“I suppose wisdom is to know one’s necessities and not live without them. And this huge silence, with the woods and the ocean together, and the air full of kelp and the sound of the fish hawk and the seagulls and nothing else seems to be something I parish and parch without.” —Margaret Wise Brown, who summered on Vinalhaven from 1938-1952 and authored children’s classics including Goodnight Moon and Runaway Bunny
The Maine coast is, for many, about lighthouses and lobsters, quaint harbor towns and deep blue-green waters. I like those things, too, but I am drawn to Maine’s rocky coast—and to its islands in particular—for their silent and majestic spruce forests and intimate rocky tidal pools. Here, worlds beyond my own cares open, anchored in the solidity of granite and the rhythm of tides. The cry of the osprey circling overhead, the croak of a heron in the gathering dusk, the occasional rumble of lobster boats are welcome sounds in an otherwise quiet September.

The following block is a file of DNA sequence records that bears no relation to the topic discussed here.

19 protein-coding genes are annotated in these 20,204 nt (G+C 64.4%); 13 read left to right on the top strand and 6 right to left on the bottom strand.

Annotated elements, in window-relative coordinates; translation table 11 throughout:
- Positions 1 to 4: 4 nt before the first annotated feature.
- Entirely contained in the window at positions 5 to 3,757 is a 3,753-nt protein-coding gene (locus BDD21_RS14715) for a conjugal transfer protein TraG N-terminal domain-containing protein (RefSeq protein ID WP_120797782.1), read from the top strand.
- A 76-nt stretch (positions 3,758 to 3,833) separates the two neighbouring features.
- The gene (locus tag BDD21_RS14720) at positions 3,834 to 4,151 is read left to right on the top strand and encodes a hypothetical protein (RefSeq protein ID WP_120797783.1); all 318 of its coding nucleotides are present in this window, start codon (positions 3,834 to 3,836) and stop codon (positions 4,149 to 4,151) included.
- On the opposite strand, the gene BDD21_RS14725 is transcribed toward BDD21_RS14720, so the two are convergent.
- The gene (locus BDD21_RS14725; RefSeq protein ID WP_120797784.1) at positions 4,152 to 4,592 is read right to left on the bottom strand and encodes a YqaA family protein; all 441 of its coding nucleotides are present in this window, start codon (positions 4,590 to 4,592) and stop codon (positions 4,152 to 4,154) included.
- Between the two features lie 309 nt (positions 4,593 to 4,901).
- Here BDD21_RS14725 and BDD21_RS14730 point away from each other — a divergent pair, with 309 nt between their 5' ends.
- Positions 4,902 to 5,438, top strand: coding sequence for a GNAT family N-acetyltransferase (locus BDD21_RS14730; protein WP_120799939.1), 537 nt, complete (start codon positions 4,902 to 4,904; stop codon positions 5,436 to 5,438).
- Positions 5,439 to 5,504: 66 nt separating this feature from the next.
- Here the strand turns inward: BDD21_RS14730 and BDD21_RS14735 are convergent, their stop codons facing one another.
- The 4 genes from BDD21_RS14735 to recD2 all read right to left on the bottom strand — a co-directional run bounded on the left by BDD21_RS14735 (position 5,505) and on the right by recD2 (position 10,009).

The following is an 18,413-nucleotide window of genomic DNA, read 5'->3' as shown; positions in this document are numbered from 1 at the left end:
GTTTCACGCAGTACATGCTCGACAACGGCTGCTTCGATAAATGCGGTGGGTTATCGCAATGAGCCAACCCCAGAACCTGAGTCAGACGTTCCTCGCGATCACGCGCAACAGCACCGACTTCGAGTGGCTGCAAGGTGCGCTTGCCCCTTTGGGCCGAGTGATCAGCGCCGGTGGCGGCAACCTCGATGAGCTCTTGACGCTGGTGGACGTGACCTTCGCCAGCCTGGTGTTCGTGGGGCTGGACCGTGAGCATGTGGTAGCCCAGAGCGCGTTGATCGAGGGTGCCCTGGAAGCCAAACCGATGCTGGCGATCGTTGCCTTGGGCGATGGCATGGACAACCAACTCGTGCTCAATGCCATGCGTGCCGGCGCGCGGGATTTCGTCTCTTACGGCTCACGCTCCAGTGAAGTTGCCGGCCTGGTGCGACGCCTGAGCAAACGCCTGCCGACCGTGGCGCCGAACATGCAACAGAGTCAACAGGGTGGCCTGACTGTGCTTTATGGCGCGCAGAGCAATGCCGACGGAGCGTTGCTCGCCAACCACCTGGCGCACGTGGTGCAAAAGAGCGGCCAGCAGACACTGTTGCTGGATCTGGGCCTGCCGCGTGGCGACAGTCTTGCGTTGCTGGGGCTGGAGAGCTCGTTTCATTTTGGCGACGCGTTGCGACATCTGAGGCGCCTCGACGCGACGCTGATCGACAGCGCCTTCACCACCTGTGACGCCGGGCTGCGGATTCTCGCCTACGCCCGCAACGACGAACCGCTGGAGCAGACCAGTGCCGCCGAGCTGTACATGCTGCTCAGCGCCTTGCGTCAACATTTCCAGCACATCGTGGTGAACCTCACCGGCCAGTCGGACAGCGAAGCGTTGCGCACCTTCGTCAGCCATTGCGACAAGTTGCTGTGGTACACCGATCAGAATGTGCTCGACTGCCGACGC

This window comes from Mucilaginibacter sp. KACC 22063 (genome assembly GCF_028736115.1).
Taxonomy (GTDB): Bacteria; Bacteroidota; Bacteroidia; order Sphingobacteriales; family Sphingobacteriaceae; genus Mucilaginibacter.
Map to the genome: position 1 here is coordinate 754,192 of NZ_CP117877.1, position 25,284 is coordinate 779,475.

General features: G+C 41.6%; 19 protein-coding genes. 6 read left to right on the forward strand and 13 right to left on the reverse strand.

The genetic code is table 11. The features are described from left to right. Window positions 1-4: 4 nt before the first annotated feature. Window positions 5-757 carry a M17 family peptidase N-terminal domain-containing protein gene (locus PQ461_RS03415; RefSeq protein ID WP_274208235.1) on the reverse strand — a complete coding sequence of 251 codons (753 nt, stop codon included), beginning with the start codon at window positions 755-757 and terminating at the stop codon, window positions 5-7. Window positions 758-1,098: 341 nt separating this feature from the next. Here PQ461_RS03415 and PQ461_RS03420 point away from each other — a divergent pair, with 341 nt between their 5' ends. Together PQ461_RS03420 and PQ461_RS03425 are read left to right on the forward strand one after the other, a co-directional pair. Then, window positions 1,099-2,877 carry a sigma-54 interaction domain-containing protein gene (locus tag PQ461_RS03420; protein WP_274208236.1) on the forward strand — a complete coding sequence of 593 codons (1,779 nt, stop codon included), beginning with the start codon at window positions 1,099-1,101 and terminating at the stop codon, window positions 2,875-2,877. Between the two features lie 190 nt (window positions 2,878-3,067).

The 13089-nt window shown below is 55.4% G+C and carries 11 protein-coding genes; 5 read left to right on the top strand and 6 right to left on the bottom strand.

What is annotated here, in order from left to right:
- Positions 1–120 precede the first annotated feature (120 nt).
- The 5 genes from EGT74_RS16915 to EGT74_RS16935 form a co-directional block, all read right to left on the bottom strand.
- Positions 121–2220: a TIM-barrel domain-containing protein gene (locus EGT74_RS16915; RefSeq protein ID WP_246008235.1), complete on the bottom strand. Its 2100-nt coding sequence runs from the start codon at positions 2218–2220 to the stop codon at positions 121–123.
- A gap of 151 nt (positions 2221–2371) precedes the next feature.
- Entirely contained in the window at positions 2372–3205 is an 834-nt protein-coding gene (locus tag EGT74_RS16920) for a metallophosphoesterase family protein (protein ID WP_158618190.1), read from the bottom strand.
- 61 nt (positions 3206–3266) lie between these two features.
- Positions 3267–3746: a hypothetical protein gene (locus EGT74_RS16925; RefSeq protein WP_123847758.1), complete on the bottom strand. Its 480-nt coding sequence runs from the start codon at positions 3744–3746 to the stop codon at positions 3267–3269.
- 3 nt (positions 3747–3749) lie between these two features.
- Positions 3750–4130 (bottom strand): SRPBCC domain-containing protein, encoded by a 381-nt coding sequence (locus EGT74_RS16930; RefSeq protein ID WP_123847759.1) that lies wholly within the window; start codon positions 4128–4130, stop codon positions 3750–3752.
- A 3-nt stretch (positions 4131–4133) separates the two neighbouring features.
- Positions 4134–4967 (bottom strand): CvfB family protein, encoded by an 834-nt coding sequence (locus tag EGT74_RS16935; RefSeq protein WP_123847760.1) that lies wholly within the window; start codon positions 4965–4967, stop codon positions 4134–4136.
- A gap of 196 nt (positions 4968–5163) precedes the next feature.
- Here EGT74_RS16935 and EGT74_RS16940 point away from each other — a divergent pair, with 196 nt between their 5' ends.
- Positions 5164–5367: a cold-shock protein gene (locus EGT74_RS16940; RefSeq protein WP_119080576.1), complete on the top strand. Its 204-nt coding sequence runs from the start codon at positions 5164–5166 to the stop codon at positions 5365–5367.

We filled our days with exploration and several exhilarating quarry swims. I tried to paint boats and buildings in my sketchbook but found I could not muster enough interest to do either with satisfaction. So here is my week in sketches and in the particulars that will sustain me until I return.
It’s hard to believe that after six months of staying close to home a planned vacation to Maine is actually going to happen later this month. Yahoo! I’ll be stepping into the world of granite boulders and tide pools before you know it. In preparation for our trip, I did what I often do before leaving home and made a map to set the stage for the sketchbook pages to come. The island of Vinalhaven has a rich history of quarrying and lobster fishing, so I used a monochromatic map from 1859 as my inspiration. I look forward to filling in more of it and turning the page to record new adventures ahead.